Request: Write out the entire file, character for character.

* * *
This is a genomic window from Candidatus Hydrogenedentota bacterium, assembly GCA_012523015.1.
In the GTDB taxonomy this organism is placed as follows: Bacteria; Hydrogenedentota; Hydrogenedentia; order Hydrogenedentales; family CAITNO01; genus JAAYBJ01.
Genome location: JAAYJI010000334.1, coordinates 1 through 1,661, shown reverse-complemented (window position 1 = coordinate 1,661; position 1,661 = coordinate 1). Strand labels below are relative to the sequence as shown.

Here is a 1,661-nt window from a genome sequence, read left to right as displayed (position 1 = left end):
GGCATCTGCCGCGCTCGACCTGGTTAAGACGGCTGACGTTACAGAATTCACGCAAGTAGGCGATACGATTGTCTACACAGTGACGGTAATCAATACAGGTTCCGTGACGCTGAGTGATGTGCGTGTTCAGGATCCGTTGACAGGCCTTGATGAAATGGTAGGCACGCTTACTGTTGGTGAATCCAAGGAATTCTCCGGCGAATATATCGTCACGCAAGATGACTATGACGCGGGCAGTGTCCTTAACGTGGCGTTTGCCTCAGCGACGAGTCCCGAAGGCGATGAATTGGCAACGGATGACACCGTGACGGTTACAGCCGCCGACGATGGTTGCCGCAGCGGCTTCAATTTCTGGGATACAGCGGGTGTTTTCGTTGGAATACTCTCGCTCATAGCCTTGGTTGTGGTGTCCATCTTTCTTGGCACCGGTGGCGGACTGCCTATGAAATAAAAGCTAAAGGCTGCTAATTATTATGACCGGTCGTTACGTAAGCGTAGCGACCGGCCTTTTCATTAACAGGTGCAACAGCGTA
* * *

This is a genomic window from Candidatus Hydrogenedentota bacterium, assembly GCA_012523015.1.
In the GTDB taxonomy this organism is placed as follows: Bacteria; Hydrogenedentota; Hydrogenedentia; order Hydrogenedentales; family CAITNO01; genus JAAYBJ01.
Genome location: JAAYJI010000334.1, coordinates 1 through 1,661, shown reverse-complemented (window position 1 = coordinate 1,661; position 1,661 = coordinate 1). Strand labels below are relative to the sequence as shown.

Here is a 1,661-nt window from a genome sequence, read left to right as displayed (position 1 = left end):
GGCATCTGCCGCGCTCGACCTGGTTAAGACGGCTGACGTTACAGAATTCACGCAAGTAGGCGATACGATTGTCTACACAGTGACGGTAATCAATACAGGTTCCGTGACGCTGAGTGATGTGCGTGTTCAGGATCCGTTGACAGGCCTTGATGAAATGGTAGGCACGCTTACTGTTGGTGAATCCAAGGAATTCTCCGGCGAATATATCGTCACGCAAGATGACTATGACGCGGGCAGTGTCCTTAACGTGGCGTTTGCCTCAGCGACGAGTCCCGAAGGCGATGAATTGGCAACGGATGACACCGTGACGGTTACAGCCGCCGACGATGGTTGCCGCAGCGGCTTCAATTTCTGGGATACAGCGGGTGTTTTCGTTGGAATACTCTCGCTCATAGCCTTGGTTGTGGTGTCCATCTTTCTTGGCACCGGTGGCGGACTGCCTATGAAATAAAAGCTAAAGGCTGCTAATTATTATGACCGGTCGTTACGTAAGCGTAGCGACCGGCCTTTTCATTAACAGGTGCAACAGCGTA